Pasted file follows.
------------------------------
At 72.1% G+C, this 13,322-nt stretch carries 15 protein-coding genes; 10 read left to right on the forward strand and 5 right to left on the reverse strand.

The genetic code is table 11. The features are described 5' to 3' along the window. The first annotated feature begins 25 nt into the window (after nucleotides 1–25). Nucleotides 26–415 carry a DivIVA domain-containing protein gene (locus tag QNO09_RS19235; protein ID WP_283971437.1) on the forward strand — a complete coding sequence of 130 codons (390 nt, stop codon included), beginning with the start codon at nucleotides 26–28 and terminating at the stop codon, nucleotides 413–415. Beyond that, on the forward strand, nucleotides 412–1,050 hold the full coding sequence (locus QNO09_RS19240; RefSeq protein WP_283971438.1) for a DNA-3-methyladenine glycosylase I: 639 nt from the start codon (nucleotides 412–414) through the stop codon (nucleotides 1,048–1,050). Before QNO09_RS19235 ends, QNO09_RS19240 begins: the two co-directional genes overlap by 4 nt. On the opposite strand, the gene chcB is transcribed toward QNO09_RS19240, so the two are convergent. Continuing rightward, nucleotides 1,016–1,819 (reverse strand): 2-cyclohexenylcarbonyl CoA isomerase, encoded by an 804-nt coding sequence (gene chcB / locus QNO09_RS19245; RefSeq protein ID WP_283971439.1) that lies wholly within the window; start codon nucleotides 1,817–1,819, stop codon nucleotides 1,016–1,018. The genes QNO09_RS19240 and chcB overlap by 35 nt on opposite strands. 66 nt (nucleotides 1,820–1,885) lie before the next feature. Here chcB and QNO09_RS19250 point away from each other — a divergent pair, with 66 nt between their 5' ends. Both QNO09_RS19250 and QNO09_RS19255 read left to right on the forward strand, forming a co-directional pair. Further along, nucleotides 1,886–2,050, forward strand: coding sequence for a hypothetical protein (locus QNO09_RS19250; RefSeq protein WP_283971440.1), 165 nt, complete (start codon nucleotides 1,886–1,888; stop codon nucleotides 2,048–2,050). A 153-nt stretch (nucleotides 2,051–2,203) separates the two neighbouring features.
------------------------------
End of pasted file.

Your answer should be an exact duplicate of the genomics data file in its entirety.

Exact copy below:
At 72.1% G+C, this 13,322-nt stretch carries 15 protein-coding genes; 10 read left to right on the forward strand and 5 right to left on the reverse strand.

The genetic code is table 11. The features are described 5' to 3' along the window. The first annotated feature begins 25 nt into the window (after nucleotides 1–25). Nucleotides 26–415 carry a DivIVA domain-containing protein gene (locus tag QNO09_RS19235; protein ID WP_283971437.1) on the forward strand — a complete coding sequence of 130 codons (390 nt, stop codon included), beginning with the start codon at nucleotides 26–28 and terminating at the stop codon, nucleotides 413–415. Beyond that, on the forward strand, nucleotides 412–1,050 hold the full coding sequence (locus QNO09_RS19240; RefSeq protein WP_283971438.1) for a DNA-3-methyladenine glycosylase I: 639 nt from the start codon (nucleotides 412–414) through the stop codon (nucleotides 1,048–1,050). Before QNO09_RS19235 ends, QNO09_RS19240 begins: the two co-directional genes overlap by 4 nt. On the opposite strand, the gene chcB is transcribed toward QNO09_RS19240, so the two are convergent. Continuing rightward, nucleotides 1,016–1,819 (reverse strand): 2-cyclohexenylcarbonyl CoA isomerase, encoded by an 804-nt coding sequence (gene chcB / locus QNO09_RS19245; RefSeq protein ID WP_283971439.1) that lies wholly within the window; start codon nucleotides 1,817–1,819, stop codon nucleotides 1,016–1,018. The genes QNO09_RS19240 and chcB overlap by 35 nt on opposite strands. 66 nt (nucleotides 1,820–1,885) lie before the next feature. Here chcB and QNO09_RS19250 point away from each other — a divergent pair, with 66 nt between their 5' ends. Both QNO09_RS19250 and QNO09_RS19255 read left to right on the forward strand, forming a co-directional pair. Further along, nucleotides 1,886–2,050, forward strand: coding sequence for a hypothetical protein (locus QNO09_RS19250; RefSeq protein WP_283971440.1), 165 nt, complete (start codon nucleotides 1,886–1,888; stop codon nucleotides 2,048–2,050). A 153-nt stretch (nucleotides 2,051–2,203) separates the two neighbouring features.